Now that health care reform has been passed into law, after more than a year of deliberations, we must position the American Health Care Association and National Center for Assisted Living (AHCA/NCAL) to influence the regulations and legislative “fixes” that must occur. Before I get into the details, I want to underscore a few key points:
- Implementation of this historic health care reform law will be spread out over the next several years as new regulations are necessary to implement most provisions, which means we can still affect changes.
- We have a dedicated Health Care Reform webpage that provides exhaustive analysis, issue-based materials and a timeline of relevant effective dates – and will be updated regularly.
We are proud of the collective efforts of our members, affiliated businesses, and staff who worked tirelessly to advocate on behalf of our profession. Without you and your help, the final health care reform package would have exacted much more from our profession.
AHCA/NCAL’s Strategy for Next Steps
While the Patient Protection and Affordable Health Care Act is now the law of the land, it does not mean that health care reform is over. We are not seeking to repeal the law; but, will position ourselves to be at the table in order to shape the regulations required to implement these reforms.
As an immediate next step, we will divide up the major issues and establish work groups comprised of staff, committee members and appropriate consultants/counsel. These workgroups will outline our pressing concerns and provide suggested regulatory and legislative approaches.
Simultaneously, our legislative staff will advance “technical corrections” to address issues such as eliminating the delay in the RUGs IV system. We will also pursue a legislative agenda that addresses issues not included in health care reform – including a close look at Medicaid funding, and modernizing the Survey & Certification system.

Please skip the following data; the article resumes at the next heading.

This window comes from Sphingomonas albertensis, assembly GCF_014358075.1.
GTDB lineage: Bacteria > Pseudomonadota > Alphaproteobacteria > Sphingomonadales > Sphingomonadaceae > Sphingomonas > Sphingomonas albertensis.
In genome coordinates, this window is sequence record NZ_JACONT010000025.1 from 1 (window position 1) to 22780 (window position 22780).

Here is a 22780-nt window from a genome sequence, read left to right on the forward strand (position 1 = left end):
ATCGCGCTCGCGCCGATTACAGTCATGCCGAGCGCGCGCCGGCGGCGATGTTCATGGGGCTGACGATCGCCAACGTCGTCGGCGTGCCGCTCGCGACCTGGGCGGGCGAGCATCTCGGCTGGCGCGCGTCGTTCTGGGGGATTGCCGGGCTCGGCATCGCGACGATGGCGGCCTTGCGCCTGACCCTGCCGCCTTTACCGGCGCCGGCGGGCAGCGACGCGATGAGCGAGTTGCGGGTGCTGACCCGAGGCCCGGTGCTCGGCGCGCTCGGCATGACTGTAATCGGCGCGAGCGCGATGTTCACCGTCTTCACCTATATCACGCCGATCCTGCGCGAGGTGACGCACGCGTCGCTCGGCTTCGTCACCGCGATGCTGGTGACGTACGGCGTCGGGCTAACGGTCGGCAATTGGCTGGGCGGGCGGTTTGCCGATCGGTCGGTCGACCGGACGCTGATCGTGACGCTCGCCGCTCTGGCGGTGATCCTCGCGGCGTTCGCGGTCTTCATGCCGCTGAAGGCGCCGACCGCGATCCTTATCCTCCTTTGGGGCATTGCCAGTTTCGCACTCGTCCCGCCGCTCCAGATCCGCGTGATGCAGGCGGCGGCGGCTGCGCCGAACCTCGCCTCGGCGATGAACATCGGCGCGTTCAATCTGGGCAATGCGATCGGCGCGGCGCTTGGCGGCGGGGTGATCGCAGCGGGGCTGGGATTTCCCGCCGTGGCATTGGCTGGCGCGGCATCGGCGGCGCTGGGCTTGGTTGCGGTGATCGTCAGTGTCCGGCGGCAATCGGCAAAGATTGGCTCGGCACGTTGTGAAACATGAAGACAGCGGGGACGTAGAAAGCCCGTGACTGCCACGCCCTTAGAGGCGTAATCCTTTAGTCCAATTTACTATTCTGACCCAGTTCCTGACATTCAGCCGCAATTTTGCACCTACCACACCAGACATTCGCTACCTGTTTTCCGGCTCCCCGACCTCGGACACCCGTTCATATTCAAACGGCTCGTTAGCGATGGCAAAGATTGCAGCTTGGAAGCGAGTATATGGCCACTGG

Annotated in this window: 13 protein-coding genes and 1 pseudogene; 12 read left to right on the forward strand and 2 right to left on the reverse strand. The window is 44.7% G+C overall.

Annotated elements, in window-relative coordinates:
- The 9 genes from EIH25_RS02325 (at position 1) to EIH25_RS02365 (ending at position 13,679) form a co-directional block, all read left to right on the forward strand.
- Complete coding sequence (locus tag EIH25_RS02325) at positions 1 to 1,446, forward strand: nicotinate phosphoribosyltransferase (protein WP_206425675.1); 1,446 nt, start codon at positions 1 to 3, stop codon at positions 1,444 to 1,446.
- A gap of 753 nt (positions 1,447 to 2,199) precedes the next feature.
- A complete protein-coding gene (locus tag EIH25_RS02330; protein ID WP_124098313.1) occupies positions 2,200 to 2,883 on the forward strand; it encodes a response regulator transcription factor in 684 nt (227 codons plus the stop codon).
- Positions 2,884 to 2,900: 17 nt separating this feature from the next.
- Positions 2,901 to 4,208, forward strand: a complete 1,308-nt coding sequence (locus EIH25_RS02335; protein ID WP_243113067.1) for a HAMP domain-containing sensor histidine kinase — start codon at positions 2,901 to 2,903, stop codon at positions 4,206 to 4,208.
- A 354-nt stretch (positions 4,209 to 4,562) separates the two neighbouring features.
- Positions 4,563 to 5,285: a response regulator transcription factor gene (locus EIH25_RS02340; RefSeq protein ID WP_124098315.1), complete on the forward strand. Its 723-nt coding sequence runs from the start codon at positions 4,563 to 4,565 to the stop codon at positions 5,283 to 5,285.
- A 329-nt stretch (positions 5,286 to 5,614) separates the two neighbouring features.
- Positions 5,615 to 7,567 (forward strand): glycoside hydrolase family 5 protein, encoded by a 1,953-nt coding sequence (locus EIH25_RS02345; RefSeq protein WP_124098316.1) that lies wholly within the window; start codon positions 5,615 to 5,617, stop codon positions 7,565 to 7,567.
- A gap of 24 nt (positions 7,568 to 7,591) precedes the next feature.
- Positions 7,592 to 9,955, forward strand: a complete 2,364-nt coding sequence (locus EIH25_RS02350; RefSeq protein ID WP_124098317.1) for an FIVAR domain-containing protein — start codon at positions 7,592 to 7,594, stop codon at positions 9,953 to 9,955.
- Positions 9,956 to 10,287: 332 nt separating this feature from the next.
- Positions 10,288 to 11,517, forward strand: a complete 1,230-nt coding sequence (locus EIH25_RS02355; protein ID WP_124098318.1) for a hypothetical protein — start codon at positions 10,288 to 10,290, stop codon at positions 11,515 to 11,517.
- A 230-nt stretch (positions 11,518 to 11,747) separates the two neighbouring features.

What Does This Mean for AHCA/NCAL Members?
Many aspects of the new law may not be as bad as you fear. It is important to remember that there is still much to be determined and clarified through the regulatory and rule making process, which means we can still affect change.
The employer insurance mandates included in the health care reform law seem to have triggered a great amount of member concerns. While many of the details are still to be determined through regulations, it is important to know that these provisions do not take effect until 2014. Initial review of AHCA/NCAL members indicates that many of you already provide health care coverage, which puts you in good stead when we look at these employer insurance mandates. Rather than try to oversimplify a complex issue, we will soon be offering comprehensive and easy to understand materials plus informational webinars.
We were able to reduce in half the $32 billion in Medicare cuts passed by the House, keeping cuts to $14.6 billion over ten years, and we delayed implementation until fiscal year 2012 (October 1, 2011). In other Medicare-related provisions, we also secured an extension in the Medicare Part B therapy cap exceptions process until December 31, 2010, and had language included which directs MedPAC to consider Medicaid when making recommendations for SNF Medicare updates. The law also creates a new Independent Medicare Advisory Board (IMAB) tasked with making recommendations to Congress on Medicare payment rates for providers including SNFs, which Congress will vote to approve or disapprove.